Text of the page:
Pytt i panne enlivens what’s on hand

In praise of leftovers

pytt i panne

Photo: Christy Olsen Field
Pytt i panne is made of leftover meat, potatoes, and sometimes vegetables, pan fried and served with an egg on top.

Christy Olsen Field
Taste of Norway Editor

If you aren’t able to travel to Willard’s for their pytt i panna (that brown butter hollandaise!), you can make your own version at home! Pytt i panne is Nordic comfort food at its best, made of leftover potatoes, meat, and vegetables that are pan fried and served with a fried egg on top.

Pyttipanna has its origins in Sweden (translated as “small pieces in a pan”) and is a beloved dish found throughout Norway as pytt i panne and the other Nordic countries by other names.

Pytt i panne is typically made of diced potatoes, onion, and bacon or leftover meat, and often served with a fried egg, pickled beets, and sometimes lingonberry preserves. It is easily adapted to be vegetarian or vegan. Frozen pytt i panne of many varieties can be purchased in grocery stores across Norway and the Nordic region, but it’s also very easy to make from whatever you have on hand in your pantry or fridge.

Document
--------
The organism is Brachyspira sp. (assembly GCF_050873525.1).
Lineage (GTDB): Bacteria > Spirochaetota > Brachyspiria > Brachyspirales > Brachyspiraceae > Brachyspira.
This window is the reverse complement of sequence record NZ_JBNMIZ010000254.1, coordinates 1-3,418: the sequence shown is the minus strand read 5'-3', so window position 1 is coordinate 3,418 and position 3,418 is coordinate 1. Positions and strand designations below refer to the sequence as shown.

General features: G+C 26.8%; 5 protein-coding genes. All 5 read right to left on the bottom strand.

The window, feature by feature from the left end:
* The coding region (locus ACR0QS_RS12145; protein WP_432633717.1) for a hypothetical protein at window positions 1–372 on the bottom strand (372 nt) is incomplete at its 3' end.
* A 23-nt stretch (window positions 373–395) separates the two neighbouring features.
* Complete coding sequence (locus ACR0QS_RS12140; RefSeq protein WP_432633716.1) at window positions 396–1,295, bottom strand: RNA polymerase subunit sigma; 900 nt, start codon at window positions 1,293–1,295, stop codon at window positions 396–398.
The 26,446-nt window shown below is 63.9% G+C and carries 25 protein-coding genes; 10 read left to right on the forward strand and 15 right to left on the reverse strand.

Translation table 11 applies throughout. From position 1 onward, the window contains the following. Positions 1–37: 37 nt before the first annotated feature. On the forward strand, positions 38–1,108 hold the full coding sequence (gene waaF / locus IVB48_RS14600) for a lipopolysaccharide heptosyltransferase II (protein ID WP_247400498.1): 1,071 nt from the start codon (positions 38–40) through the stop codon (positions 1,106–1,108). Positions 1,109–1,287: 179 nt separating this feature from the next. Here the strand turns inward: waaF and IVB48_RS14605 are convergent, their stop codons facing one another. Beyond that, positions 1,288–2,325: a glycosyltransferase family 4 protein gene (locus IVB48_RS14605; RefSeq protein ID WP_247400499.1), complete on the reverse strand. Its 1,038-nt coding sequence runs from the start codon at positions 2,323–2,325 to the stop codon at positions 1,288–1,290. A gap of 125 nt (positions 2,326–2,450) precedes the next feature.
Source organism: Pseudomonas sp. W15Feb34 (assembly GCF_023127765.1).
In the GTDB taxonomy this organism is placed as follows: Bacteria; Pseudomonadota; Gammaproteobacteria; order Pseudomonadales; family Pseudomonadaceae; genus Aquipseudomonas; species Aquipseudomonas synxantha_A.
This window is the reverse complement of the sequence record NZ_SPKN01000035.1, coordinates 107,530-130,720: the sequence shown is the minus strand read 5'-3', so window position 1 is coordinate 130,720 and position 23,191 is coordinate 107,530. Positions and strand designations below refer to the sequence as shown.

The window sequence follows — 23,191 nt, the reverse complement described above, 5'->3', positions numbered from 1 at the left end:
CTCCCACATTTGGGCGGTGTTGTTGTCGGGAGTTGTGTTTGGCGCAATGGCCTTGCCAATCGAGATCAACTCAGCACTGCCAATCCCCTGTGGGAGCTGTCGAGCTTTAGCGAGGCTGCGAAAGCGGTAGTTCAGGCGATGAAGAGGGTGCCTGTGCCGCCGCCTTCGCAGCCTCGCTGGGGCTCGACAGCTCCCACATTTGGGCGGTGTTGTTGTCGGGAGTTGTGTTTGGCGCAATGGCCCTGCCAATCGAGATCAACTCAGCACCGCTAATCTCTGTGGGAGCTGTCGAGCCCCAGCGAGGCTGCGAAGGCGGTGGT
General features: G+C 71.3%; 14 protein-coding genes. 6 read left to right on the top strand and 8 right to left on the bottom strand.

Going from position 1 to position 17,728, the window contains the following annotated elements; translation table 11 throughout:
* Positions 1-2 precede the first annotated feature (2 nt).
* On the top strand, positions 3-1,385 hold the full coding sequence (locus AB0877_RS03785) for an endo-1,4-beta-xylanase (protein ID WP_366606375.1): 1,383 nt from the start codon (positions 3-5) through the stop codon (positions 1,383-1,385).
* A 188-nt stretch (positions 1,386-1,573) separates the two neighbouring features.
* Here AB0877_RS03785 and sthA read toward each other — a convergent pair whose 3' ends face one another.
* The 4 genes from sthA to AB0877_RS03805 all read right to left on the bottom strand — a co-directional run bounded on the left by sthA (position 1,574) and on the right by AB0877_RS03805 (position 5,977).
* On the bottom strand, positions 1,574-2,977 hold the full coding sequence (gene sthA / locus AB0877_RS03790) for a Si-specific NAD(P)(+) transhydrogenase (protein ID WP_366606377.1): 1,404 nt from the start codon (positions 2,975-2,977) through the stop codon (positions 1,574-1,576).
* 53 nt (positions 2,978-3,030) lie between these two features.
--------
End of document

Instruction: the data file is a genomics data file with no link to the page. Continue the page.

For my version, I cut down the amount of meat and added lots more vegetables: Carrots, roasted cauliflower, and sliced cre­mini mushrooms.

The trick to a good pytt i panne is to cut the pieces all about the same size, and get a good caramelization

God appetit!

pytt i panne

Photo: Christy Olsen Field

Pytt i panne:
Norwegian Hash with Sausage and Root Vegetables

3 slices bacon, diced

2 sausages, sliced on bias

1 medium onion, diced

about 4 cups roasted vegetables: (I used carrot, red potatoes, cauliflower & cremini mushrooms)

4 eggs

garnish:

sliced pickled beets

lingonberry preserve

In a large frying pan over medium heat, brown the bacon until the fat is rendered and the bacon is crispy. Remove bacon with a slotted spoon to a paper towel-lined plate. Sauté the sausage until browned, and remove from pan. Sauté the onion with a bit of salt until translucent and beginning to brown. Add in the vegetables, season with salt, and cook for five minutes or so over medium high heat, until heated through and beginning to caramelize.

While the pytt i panne is cooking, cook the eggs sunny side up in a separate frying pan.

Serve with sliced pickled beets and lingonberry preserves on the side. Serves 4.

Christy Olsen Field became the Taste of Norway Editor in April 2019. An enthusiastic home cook and baker, she lives north of Seattle with her husband and two young sons. She is a grantwriter for small nonprofits in the Seattle area. Write to her at food@na-weekly.com.

This article originally appeared in the May 31, 2019, issue of The Norwegian American. To subscribe, visit SUBSCRIBE or call us at (206) 784-4617.

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